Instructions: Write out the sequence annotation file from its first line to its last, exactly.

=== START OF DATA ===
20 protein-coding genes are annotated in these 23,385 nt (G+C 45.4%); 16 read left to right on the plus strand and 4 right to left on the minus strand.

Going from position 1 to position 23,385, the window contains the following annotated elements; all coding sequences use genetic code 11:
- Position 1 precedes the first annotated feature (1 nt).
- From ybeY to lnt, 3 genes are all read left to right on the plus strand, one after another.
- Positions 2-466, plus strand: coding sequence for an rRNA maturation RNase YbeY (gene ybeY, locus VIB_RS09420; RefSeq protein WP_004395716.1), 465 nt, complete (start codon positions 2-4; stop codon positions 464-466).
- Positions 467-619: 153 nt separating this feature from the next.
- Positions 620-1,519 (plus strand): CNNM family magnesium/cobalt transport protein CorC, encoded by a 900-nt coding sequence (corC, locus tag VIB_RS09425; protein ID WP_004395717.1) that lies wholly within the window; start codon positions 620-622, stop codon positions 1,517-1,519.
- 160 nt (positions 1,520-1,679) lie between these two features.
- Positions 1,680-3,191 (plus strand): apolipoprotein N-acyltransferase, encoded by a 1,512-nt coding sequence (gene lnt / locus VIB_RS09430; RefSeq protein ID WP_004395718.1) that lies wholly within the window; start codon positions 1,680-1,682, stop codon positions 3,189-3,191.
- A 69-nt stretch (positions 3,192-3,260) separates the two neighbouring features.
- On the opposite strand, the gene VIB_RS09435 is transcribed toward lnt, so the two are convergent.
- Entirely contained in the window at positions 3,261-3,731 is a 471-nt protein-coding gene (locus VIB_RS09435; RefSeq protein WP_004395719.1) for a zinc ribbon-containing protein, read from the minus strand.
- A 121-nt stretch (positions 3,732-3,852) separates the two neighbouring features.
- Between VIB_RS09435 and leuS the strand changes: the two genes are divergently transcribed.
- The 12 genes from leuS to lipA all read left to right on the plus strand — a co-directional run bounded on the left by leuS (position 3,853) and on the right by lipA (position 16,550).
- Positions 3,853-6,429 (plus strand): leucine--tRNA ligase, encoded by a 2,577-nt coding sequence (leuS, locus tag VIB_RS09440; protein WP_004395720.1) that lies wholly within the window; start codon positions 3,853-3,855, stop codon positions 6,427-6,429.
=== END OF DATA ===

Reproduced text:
20 protein-coding genes are annotated in these 23,385 nt (G+C 45.4%); 16 read left to right on the plus strand and 4 right to left on the minus strand.

Going from position 1 to position 23,385, the window contains the following annotated elements; all coding sequences use genetic code 11:
- Position 1 precedes the first annotated feature (1 nt).
- From ybeY to lnt, 3 genes are all read left to right on the plus strand, one after another.
- Positions 2-466, plus strand: coding sequence for an rRNA maturation RNase YbeY (gene ybeY, locus VIB_RS09420; RefSeq protein WP_004395716.1), 465 nt, complete (start codon positions 2-4; stop codon positions 464-466).
- Positions 467-619: 153 nt separating this feature from the next.
- Positions 620-1,519 (plus strand): CNNM family magnesium/cobalt transport protein CorC, encoded by a 900-nt coding sequence (corC, locus tag VIB_RS09425; protein ID WP_004395717.1) that lies wholly within the window; start codon positions 620-622, stop codon positions 1,517-1,519.
- 160 nt (positions 1,520-1,679) lie between these two features.
- Positions 1,680-3,191 (plus strand): apolipoprotein N-acyltransferase, encoded by a 1,512-nt coding sequence (gene lnt / locus VIB_RS09430; RefSeq protein ID WP_004395718.1) that lies wholly within the window; start codon positions 1,680-1,682, stop codon positions 3,189-3,191.
- A 69-nt stretch (positions 3,192-3,260) separates the two neighbouring features.
- On the opposite strand, the gene VIB_RS09435 is transcribed toward lnt, so the two are convergent.
- Entirely contained in the window at positions 3,261-3,731 is a 471-nt protein-coding gene (locus VIB_RS09435; RefSeq protein WP_004395719.1) for a zinc ribbon-containing protein, read from the minus strand.
- A 121-nt stretch (positions 3,732-3,852) separates the two neighbouring features.
- Between VIB_RS09435 and leuS the strand changes: the two genes are divergently transcribed.
- The 12 genes from leuS to lipA all read left to right on the plus strand — a co-directional run bounded on the left by leuS (position 3,853) and on the right by lipA (position 16,550).
- Positions 3,853-6,429 (plus strand): leucine--tRNA ligase, encoded by a 2,577-nt coding sequence (leuS, locus tag VIB_RS09440; protein WP_004395720.1) that lies wholly within the window; start codon positions 3,853-3,855, stop codon positions 6,427-6,429.